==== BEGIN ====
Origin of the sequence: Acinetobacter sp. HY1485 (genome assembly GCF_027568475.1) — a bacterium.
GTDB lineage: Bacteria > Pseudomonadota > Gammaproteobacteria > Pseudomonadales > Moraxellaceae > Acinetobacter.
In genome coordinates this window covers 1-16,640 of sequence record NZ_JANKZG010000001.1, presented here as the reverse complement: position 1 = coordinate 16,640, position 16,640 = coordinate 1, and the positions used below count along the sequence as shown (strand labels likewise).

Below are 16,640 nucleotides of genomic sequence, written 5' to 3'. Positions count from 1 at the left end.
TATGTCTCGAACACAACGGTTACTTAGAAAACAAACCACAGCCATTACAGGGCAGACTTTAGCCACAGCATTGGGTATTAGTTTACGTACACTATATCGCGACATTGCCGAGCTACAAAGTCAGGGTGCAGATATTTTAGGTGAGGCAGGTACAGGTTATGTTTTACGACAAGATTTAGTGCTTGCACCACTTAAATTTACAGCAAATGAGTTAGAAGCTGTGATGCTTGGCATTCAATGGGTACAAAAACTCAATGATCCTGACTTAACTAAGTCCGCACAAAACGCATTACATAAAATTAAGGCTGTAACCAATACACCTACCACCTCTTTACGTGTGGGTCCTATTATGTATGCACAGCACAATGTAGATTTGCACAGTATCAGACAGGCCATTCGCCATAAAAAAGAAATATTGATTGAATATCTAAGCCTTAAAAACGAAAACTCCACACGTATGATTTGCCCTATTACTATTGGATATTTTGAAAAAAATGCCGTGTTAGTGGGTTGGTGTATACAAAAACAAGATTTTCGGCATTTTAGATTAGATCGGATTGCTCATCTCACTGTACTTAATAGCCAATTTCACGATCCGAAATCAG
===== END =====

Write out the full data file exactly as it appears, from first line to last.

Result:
Origin of the sequence: Acinetobacter sp. HY1485 (genome assembly GCF_027568475.1) — a bacterium.
GTDB lineage: Bacteria > Pseudomonadota > Gammaproteobacteria > Pseudomonadales > Moraxellaceae > Acinetobacter.
In genome coordinates this window covers 1-16,640 of sequence record NZ_JANKZG010000001.1, presented here as the reverse complement: position 1 = coordinate 16,640, position 16,640 = coordinate 1, and the positions used below count along the sequence as shown (strand labels likewise).

Below are 16,640 nucleotides of genomic sequence, written 5' to 3'. Positions count from 1 at the left end.
TATGTCTCGAACACAACGGTTACTTAGAAAACAAACCACAGCCATTACAGGGCAGACTTTAGCCACAGCATTGGGTATTAGTTTACGTACACTATATCGCGACATTGCCGAGCTACAAAGTCAGGGTGCAGATATTTTAGGTGAGGCAGGTACAGGTTATGTTTTACGACAAGATTTAGTGCTTGCACCACTTAAATTTACAGCAAATGAGTTAGAAGCTGTGATGCTTGGCATTCAATGGGTACAAAAACTCAATGATCCTGACTTAACTAAGTCCGCACAAAACGCATTACATAAAATTAAGGCTGTAACCAATACACCTACCACCTCTTTACGTGTGGGTCCTATTATGTATGCACAGCACAATGTAGATTTGCACAGTATCAGACAGGCCATTCGCCATAAAAAAGAAATATTGATTGAATATCTAAGCCTTAAAAACGAAAACTCCACACGTATGATTTGCCCTATTACTATTGGATATTTTGAAAAAAATGCCGTGTTAGTGGGTTGGTGTATACAAAAACAAGATTTTCGGCATTTTAGATTAGATCGGATTGCTCATCTCACTGTACTTAATAGCCAATTTCACGATCCGAAATCAG